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Driving into the city from the airport, I saw the city skyline in the distance, above the rows and rows of red brake lights. It was overcast and the traffic coming into the city was horrendous, but coming from Los Angeles, I was no stranger to traffic, although I did question my decision to fly to Chicago during the depths of winter.

The truth is, I once spent some years there, and so I had a soft spot for the city, even during the winter. The diverse neighborhoods, the food culture, and the architecture all beckoned me, and I wasn’t going to miss a moment to see and do as much as I could over a long weekend.

An Artful Way To Start

I was on my own for the first couple of days, before I would be joined by my plus one, who was flying in from Florida, had never been, and was in for a rude awakening with the difference in weather.

After checking into the recently rebranded The Blackstone Chicago, I headed up to my corner room where I was greeted with stunning views of the city and Willis Tower through one set of windows and the lakefront through the other. My eyes also noticed a bottle of bourbon, ingredients, and instructions, so I put my mixing skills to the test and stirred up an Old Fashioned.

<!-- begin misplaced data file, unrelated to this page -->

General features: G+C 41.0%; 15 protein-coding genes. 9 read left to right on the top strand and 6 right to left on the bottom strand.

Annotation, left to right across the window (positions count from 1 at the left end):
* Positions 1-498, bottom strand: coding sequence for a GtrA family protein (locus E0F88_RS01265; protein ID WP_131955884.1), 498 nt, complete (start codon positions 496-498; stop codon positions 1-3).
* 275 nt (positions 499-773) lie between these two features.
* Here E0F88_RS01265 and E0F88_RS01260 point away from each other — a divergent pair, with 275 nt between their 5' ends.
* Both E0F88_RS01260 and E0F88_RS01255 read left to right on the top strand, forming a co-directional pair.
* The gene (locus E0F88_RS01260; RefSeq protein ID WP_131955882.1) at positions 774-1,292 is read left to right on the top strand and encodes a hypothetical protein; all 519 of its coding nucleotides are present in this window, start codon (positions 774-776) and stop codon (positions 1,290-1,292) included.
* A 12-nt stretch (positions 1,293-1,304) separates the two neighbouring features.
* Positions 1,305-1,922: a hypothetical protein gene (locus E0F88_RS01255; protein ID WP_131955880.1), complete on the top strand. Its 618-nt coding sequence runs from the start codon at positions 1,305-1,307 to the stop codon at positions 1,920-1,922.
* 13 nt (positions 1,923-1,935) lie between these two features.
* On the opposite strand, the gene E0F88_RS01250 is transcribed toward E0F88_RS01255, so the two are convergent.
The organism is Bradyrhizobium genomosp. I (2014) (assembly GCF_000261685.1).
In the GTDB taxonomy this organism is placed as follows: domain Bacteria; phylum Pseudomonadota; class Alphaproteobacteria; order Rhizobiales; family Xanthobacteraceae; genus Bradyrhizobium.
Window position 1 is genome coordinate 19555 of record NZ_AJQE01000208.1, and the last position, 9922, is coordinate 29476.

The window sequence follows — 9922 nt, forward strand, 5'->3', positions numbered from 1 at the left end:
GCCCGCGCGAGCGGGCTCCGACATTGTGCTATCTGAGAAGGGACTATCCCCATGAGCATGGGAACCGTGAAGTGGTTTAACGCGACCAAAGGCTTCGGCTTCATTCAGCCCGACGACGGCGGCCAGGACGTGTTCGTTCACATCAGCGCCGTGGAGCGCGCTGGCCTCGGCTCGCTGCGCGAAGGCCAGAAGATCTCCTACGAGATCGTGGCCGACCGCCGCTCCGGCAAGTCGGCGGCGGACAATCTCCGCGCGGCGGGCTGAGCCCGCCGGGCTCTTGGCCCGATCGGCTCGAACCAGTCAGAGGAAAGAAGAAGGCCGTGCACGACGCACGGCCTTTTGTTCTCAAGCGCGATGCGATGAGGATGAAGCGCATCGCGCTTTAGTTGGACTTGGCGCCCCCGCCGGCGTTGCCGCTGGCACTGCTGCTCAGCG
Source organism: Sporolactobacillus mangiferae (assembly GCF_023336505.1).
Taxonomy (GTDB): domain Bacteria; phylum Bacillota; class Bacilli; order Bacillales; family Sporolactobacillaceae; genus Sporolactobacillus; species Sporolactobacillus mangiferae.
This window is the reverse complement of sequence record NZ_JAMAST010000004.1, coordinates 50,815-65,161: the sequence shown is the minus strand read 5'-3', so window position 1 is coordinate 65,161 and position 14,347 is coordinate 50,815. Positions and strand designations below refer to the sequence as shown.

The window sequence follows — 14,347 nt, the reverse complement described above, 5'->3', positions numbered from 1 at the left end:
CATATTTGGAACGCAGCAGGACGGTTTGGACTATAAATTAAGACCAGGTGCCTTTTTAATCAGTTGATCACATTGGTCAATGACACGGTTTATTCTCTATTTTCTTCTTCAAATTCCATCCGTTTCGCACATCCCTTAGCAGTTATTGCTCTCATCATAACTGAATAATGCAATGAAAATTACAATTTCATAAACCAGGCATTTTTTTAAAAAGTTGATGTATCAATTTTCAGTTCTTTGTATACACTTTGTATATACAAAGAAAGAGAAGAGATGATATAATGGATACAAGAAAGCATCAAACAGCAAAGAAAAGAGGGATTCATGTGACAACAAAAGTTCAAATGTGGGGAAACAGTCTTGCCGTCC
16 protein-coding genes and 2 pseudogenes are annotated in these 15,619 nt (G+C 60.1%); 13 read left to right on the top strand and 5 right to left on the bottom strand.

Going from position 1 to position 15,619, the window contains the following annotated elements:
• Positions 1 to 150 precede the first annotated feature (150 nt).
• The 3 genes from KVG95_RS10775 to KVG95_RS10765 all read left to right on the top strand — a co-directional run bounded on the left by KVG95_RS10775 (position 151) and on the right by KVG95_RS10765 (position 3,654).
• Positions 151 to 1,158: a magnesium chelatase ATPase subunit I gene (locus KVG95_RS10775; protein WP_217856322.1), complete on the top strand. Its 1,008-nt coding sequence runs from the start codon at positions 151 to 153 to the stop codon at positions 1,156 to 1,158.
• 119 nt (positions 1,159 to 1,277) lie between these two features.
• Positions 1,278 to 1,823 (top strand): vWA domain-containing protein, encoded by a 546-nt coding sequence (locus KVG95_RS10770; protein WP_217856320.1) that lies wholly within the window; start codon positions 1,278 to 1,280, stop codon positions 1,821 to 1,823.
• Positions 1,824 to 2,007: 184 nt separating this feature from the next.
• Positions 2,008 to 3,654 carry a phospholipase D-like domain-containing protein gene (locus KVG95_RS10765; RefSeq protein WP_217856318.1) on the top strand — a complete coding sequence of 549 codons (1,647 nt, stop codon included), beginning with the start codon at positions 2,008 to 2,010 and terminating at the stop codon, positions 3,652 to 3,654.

The lighting in the bathroom was impeccable for photos, so I was excited to have the contrast from the brown cocktail against the vibrant black and white patterned wallpaper, with the epic lighting. I was happy with my drink, my Instagram was satisfied with my photo, and all that was left was to head to dinner.

Since I considered myself a local, from my time spent in the city, I opted to walk to dinner at the Museum of Contemporary Art, which was to be my precursor to my meal. I’m a sucker for contemporary art, so I was very excited to wander the grounds and get lost in some of the wackiness that was there.